To quote a piece of evidence means to use the same words in the same order, using a copy and paste feature in your assignment. Usually, a quotation is used for a single sentence or a limited number of sentences. If you want to quote more than this, do not quote it all at once. Make sure you group the information into a couple of sentences at a time and include your own critical thinking between the quoted sentences.
There are a few times when quoting is the most appropriate action:
The information uses a lot of terminology which would be awkward or impossible to change.
The information is presented in a concise manner, and creating a paraphrase would make the information wordy.
It is important to show that the author's words have authority over the topic.
To quote, make sure you include quotation marks around the exact words you took from the source. The final step to a quotation is including a citation with the author, year, and page or paragraph number.
To paraphrase a piece of evidence means to write the author's idea using your own words and sentence structure. A paraphrase is used to restate a single sentence or a limited number of sentences together.
There are a few times when paraphrasing is the most appropriate action:
The idea of the sentence or group of sentences is important but not necessarily the exact way it is written.
About 80-90% of the words in the sentence can be described in different words that would fit the tone and style of your paper better.
It is important to show that you understand the material and can convey the idea in your own words.
To paraphrase, you must change the words, but you can keep specific terminology or words that cannot be changed. The next step is to change the structure of the sentence; for example, the information that appears at the beginning of the original sentence could appear at the end of your newly created sentence. The final step to a paraphrase is including a citation with the author, year, and page or paragraph number. Keep in mind that a paraphrase is usually the same length as the original sentence or a little longer.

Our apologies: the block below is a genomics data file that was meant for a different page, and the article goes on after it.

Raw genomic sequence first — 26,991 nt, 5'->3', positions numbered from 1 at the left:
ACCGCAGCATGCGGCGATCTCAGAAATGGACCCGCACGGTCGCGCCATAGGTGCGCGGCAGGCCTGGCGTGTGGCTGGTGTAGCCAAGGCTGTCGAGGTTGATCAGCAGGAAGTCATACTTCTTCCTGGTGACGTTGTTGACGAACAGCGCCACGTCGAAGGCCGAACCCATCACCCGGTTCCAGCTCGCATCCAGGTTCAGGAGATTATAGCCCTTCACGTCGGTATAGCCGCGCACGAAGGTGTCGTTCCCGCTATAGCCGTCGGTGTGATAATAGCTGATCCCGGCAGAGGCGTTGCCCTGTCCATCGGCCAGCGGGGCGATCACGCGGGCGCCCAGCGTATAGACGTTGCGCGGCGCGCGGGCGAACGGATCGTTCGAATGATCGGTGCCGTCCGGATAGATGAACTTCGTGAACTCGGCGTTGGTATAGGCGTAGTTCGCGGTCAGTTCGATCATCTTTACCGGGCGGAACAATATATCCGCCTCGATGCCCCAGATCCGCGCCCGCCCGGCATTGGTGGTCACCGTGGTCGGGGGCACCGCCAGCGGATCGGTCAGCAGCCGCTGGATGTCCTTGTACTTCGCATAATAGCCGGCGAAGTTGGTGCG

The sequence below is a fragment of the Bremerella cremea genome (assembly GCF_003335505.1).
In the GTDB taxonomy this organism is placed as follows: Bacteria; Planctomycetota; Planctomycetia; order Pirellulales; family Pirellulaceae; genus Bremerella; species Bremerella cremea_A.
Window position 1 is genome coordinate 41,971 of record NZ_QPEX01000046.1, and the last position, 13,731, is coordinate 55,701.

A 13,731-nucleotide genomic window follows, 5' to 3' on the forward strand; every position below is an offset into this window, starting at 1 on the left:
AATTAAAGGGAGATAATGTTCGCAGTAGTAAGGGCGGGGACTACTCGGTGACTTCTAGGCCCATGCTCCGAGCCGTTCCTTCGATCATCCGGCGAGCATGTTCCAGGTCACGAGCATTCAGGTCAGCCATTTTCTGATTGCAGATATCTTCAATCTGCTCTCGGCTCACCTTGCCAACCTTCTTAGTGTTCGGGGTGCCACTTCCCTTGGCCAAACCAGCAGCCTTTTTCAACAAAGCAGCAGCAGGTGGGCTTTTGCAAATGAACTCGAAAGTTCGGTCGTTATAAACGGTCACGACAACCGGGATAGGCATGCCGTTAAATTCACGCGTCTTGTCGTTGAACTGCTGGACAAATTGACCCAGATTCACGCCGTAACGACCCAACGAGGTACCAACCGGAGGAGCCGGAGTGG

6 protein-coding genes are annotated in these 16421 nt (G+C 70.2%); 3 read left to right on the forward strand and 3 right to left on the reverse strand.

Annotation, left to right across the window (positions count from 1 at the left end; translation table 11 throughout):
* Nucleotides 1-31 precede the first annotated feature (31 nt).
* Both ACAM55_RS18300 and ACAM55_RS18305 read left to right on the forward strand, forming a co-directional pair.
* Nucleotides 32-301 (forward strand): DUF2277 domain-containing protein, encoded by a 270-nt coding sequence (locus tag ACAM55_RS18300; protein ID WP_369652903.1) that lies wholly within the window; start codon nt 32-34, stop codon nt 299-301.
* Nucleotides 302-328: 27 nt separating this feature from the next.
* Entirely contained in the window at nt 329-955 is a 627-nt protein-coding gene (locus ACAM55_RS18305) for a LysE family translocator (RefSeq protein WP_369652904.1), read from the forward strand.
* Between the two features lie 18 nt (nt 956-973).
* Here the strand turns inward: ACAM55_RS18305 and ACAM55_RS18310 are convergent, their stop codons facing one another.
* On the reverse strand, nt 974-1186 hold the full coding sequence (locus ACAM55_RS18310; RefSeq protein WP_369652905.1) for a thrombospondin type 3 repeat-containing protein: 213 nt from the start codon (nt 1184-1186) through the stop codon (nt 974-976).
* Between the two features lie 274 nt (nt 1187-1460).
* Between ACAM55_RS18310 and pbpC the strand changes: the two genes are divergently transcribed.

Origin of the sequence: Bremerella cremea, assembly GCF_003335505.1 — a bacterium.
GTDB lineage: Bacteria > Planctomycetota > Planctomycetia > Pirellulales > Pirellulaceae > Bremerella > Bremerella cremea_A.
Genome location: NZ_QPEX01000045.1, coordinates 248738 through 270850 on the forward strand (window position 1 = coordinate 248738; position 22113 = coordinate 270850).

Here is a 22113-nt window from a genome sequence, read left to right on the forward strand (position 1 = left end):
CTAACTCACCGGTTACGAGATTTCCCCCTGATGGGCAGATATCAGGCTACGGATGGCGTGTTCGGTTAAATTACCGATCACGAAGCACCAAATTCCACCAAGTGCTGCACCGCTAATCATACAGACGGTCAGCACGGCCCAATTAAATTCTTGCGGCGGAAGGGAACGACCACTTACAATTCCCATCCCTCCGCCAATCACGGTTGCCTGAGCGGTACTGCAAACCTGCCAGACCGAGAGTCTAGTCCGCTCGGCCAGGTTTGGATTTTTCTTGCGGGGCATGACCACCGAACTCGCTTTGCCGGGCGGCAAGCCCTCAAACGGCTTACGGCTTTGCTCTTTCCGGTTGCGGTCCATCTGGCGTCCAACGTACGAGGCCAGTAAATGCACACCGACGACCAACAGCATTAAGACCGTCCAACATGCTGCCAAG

To summarize a source means to describe the general meaning of the entire text or source. Unlike a quotation or a paraphrase which look at a specific piece of evidence within a larger source, a summary looks at the source as a whole. For example, a paraphrase might describe a key idea from one sentence within a book, but a summary would describe the general idea of the whole book.
There are a couple of times when summarizing is the most appropriate action:
You do not want to focus on specific examples in the source.
You want to write a sentence or limited number of sentences that explain the general information of the source.
To summarize, you must use your own words. Rather than including exact examples or specific pieces of evidence, make sure you provide the reader with the main idea of the source, the key arguments or points, and any findings or conclusions. Be sure to include the title of the source, author, and year in the first or second sentence of the summary. If you do include any specific pieces of evidence, you must provide a full citation (author, year, page or paragraph number). Keep in mind that a summary is shorter than the original source.
The following table provides the key elements to quoting, paraphrasing, and summarizing which will help you determine when to use which action.
|direct words||your words, your sentence structure||your words, your sentence structure|
|exact word count||same length or longer||shorter length than the original|
|quotation marks plus citation: author, year, page/paragraph number||citation: author, year, page/paragraph number||citation: title, author, year in the first or second sentence|
|to show authority over the topic||to show comprehension of the material||to sum up main idea or key points of the text|
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